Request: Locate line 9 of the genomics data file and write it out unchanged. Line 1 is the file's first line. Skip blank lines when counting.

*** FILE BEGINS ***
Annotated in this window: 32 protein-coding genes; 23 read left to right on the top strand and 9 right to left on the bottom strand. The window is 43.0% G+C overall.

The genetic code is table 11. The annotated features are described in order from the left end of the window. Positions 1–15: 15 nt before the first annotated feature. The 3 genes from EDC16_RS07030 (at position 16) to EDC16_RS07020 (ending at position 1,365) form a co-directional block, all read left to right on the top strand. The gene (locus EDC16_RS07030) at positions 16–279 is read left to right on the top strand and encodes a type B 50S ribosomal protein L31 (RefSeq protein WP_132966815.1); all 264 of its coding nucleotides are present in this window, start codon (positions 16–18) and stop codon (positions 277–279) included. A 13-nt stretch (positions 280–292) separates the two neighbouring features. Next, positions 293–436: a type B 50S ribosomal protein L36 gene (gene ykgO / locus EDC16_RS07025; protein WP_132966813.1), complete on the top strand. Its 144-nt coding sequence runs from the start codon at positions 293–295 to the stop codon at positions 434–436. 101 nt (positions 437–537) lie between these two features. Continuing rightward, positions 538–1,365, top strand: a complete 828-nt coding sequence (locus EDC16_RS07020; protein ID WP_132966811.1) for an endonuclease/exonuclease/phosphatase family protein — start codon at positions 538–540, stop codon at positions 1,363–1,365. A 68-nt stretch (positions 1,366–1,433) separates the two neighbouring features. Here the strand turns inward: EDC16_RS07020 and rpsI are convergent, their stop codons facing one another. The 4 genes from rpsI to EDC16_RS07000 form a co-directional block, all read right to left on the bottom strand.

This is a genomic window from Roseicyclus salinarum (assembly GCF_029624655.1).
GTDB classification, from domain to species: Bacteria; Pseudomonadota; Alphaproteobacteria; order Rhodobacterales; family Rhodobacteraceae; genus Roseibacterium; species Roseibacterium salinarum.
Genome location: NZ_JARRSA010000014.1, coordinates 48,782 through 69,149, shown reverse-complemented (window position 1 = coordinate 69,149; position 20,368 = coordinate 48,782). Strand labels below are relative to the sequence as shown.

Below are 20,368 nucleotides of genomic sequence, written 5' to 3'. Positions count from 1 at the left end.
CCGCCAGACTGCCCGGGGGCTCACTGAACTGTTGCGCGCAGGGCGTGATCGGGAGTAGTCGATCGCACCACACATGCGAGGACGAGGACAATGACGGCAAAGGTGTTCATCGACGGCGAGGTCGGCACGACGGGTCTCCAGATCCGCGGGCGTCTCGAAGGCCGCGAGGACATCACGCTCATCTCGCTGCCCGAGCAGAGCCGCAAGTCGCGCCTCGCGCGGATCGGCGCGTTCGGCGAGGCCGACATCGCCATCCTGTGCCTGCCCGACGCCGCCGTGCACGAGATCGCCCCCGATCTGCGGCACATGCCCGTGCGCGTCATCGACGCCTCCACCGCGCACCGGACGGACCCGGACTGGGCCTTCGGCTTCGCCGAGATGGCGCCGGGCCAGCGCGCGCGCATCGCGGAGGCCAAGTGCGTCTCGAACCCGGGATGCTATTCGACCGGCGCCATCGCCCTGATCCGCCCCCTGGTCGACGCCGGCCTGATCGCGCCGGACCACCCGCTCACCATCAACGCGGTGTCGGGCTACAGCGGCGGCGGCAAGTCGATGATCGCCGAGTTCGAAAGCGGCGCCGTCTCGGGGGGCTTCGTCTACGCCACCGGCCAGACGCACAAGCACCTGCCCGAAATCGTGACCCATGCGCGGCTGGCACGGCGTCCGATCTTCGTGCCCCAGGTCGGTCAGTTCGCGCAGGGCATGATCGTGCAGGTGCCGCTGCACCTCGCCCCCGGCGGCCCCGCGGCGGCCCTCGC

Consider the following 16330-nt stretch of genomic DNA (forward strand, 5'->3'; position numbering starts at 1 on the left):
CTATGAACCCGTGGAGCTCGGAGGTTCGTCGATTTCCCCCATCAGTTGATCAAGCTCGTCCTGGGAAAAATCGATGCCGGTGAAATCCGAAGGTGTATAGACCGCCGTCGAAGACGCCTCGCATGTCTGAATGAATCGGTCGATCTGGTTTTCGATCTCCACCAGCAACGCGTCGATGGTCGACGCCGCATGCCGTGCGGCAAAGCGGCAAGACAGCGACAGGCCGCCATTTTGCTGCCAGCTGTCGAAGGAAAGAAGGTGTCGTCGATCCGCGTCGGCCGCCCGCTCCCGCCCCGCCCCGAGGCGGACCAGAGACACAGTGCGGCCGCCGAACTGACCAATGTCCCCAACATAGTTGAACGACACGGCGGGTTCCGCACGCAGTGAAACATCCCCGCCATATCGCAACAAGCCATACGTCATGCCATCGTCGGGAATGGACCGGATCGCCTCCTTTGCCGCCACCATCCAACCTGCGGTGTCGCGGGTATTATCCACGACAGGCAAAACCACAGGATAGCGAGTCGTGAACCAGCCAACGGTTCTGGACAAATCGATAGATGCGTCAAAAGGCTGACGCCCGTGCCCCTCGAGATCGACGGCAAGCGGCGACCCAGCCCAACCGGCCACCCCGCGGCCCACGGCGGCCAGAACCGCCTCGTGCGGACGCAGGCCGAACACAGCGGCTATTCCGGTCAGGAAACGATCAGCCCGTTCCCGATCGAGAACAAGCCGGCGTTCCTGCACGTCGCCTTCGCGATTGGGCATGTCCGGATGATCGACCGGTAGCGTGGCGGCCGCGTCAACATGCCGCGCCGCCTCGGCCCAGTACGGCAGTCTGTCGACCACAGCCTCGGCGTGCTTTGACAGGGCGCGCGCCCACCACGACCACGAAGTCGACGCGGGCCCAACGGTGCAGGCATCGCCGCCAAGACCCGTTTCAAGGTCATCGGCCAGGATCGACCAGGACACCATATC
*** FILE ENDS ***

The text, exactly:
CTATGAACCCGTGGAGCTCGGAGGTTCGTCGATTTCCCCCATCAGTTGATCAAGCTCGTCCTGGGAAAAATCGATGCCGGTGAAATCCGAAGGTGTATAGACCGCCGTCGAAGACGCCTCGCATGTCTGAATGAATCGGTCGATCTGGTTTTCGATCTCCACCAGCAACGCGTCGATGGTCGACGCCGCATGCCGTGCGGCAAAGCGGCAAGACAGCGACAGGCCGCCATTTTGCTGCCAGCTGTCGAAGGAAAGAAGGTGTCGTCGATCCGCGTCGGCCGCCCGCTCCCGCCCCGCCCCGAGGCGGACCAGAGACACAGTGCGGCCGCCGAACTGACCAATGTCCCCAACATAGTTGAACGACACGGCGGGTTCCGCACGCAGTGAAACATCCCCGCCATATCGCAACAAGCCATACGTCATGCCATCGTCGGGAATGGACCGGATCGCCTCCTTTGCCGCCACCATCCAACCTGCGGTGTCGCGGGTATTATCCACGACAGGCAAAACCACAGGATAGCGAGTCGTGAACCAGCCAACGGTTCTGGACAAATCGATAGATGCGTCAAAAGGCTGACGCCCGTGCCCCTCGAGATCGACGGCAAGCGGCGACCCAGCCCAACCGGCCACCCCGCGGCCCACGGCGGCCAGAACCGCCTCGTGCGGACGCAGGCCGAACACAGCGGCTATTCCGGTCAGGAAACGATCAGCCCGTTCCCGATCGAGAACAAGCCGGCGTTCCTGCACGTCGCCTTCGCGATTGGGCATGTCCGGATGATCGACCGGTAGCGTGGCGGCCGCGTCAACATGCCGCGCCGCCTCGGCCCAGTACGGCAGTCTGTCGACCACAGCCTCGGCGTGCTTTGACAGGGCGCGCGCCCACCACGACCACGAAGTCGACGCGGGCCCAACGGTGCAGGCATCGCCGCCAAGACCCGTTTCAAGGTCATCGGCCAGGATCGACCAGGACACCATATC